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Endoscopic Ultrasonography for the Diagnosis of Chronic Pancreatitis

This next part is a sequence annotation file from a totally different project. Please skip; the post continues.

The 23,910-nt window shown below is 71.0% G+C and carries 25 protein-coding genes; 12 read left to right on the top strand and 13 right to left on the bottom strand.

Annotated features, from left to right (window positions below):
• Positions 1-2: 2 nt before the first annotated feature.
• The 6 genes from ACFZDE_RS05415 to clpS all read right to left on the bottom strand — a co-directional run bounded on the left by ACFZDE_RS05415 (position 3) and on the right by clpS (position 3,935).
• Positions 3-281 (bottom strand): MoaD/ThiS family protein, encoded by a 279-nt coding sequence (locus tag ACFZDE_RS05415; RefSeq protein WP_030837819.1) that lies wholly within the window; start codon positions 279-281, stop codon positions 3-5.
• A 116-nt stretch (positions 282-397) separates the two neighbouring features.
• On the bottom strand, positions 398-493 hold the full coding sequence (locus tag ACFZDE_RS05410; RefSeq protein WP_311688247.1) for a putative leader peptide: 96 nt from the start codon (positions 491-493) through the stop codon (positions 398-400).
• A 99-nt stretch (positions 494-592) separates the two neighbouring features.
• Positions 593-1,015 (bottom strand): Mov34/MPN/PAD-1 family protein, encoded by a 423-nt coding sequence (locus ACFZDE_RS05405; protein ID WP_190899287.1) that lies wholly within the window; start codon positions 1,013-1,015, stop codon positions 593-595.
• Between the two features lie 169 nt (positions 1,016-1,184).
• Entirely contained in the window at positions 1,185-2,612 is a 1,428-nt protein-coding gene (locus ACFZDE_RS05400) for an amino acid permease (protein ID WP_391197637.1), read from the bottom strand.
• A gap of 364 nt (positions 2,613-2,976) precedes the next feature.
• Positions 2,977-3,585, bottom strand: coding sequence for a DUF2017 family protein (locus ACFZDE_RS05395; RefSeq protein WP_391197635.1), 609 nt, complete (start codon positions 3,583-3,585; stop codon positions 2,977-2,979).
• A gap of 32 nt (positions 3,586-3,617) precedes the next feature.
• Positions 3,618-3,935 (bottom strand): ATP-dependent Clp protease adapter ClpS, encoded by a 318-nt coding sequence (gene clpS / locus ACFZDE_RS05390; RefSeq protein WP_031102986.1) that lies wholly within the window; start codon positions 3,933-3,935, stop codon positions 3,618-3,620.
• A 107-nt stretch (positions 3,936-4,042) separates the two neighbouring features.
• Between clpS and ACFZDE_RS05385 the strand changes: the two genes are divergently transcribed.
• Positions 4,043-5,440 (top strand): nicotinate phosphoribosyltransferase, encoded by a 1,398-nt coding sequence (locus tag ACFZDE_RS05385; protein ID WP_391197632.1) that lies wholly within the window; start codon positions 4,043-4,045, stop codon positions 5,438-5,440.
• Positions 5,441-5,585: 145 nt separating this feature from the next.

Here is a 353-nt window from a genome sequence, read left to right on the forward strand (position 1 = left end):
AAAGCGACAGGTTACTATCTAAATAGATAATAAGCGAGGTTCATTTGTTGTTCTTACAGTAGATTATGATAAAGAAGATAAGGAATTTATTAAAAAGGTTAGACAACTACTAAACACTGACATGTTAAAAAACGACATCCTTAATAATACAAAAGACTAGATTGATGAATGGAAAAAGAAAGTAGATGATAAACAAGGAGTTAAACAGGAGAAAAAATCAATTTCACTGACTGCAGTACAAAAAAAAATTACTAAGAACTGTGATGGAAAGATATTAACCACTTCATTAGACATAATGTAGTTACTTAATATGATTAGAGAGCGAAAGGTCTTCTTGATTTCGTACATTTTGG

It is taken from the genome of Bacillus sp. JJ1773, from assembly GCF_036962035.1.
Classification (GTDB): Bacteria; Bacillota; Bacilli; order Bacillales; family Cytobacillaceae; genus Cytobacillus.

Background: Previous studies have shown the Endoscopic Ulstrasonongraphy (EUS) is very sensitive for the detection of morphologic abnormailities due to chronic pancreatitis. Unfortunately there are uncertainities about the specificity of EUS findings, particularly in the early stages of chronic pancreatitis. Since the “gold standard” for the diagnosis of chronic pancreatitis (tissue diagnosis) is lacking, one way to validate findings is to do clinical follow up. Aim: Our aim is to understand if in a clinical context suspect for chronic pancreatitis, patients who have a normal ERCP but an EUS that shows features of chronic pancreatitis, will develop imagilogic or clinical characteristic features of chronic pancreatitis, comfirming a higher sensitivity of EUS, or on the other hand, if they have false positive EUS for chronic pancreatitis. Method: In a retrospective review of the EUS database from a 4-year period (January of 1996 - Dec 1999), we found 240 patients less than 65 years old and clinical symptoms suggestive of chronic pancreatitis that had both EUS and ERCP. Patients with malignancy were excluded. Of these 240 patients, 48 (20%) had discrepancy between EUS and ERCP findings, withy normal ERCP but EUS features of moderate/high probability for chronic pancreatitis (>3 features on EUS). Chart review or contact by phone was used to document pancreatitis. Patients were asked if they were diagnosed with pancreatitis. If they responded yes, two questions were asked verbatim without coaxing. These questions included when the diagnosis was made and how. Results: 48 Patients (Female 34; mean age 42 (range 19 - 62 years) were reviewed. The average follow-up time was 8.4 years (range 7 - 9.6 years). 29/48 (60%) patients were contacted or chart reviewed, 19 were lost to follow-up. Of those suspected of having early chronic pancreatitis in which EUS was the only abnormality, 55% progressed clincially such that the diagnosis could be established. 13/29 (45%) of the patients did not have a diagnosis of pancreatitis on follow-up. Conclusion: EUS can be used in the preliminary diagnosis of pancreatitis. Before 2001 years ago, we use 3 or more criteria on EUS to diagnose chronic pancreatitis. We decided based on histology and the fact that we would rather have a higher specificity rather than sensitivity to label patients as “chronic pancreatitis”, we changed our criteria from 3 or more to 5 or more. Thus, some of the 45% that did not evolve into clear chronic pancreatitis may have been read as normal by todays criteria.
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